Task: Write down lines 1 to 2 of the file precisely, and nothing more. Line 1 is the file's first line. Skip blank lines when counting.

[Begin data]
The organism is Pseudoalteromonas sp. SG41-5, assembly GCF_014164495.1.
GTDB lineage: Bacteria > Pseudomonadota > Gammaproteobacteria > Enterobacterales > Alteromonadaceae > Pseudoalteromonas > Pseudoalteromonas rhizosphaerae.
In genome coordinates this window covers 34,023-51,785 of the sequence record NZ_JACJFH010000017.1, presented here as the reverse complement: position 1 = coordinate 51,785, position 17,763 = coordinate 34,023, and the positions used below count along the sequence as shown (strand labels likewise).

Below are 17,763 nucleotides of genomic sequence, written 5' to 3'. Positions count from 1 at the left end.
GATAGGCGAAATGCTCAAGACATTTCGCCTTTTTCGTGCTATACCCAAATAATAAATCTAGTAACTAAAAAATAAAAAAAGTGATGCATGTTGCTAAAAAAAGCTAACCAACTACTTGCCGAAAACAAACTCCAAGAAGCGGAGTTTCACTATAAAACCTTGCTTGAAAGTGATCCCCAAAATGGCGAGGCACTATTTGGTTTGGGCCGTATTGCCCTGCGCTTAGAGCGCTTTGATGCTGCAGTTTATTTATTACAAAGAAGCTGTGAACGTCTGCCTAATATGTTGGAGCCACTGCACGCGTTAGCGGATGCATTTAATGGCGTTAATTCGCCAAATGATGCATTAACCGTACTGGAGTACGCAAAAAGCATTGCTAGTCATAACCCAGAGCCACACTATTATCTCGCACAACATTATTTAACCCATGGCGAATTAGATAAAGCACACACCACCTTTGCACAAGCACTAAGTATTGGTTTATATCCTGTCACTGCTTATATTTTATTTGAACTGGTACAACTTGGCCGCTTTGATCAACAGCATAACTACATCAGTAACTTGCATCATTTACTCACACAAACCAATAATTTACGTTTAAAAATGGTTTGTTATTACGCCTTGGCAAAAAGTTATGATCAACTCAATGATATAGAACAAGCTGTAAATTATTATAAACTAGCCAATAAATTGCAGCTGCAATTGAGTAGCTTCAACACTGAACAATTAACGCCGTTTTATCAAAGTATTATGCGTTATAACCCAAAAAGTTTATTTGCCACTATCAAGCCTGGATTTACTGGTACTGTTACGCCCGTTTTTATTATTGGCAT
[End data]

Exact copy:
The organism is Pseudoalteromonas sp. SG41-5, assembly GCF_014164495.1.
GTDB lineage: Bacteria > Pseudomonadota > Gammaproteobacteria > Enterobacterales > Alteromonadaceae > Pseudoalteromonas > Pseudoalteromonas rhizosphaerae.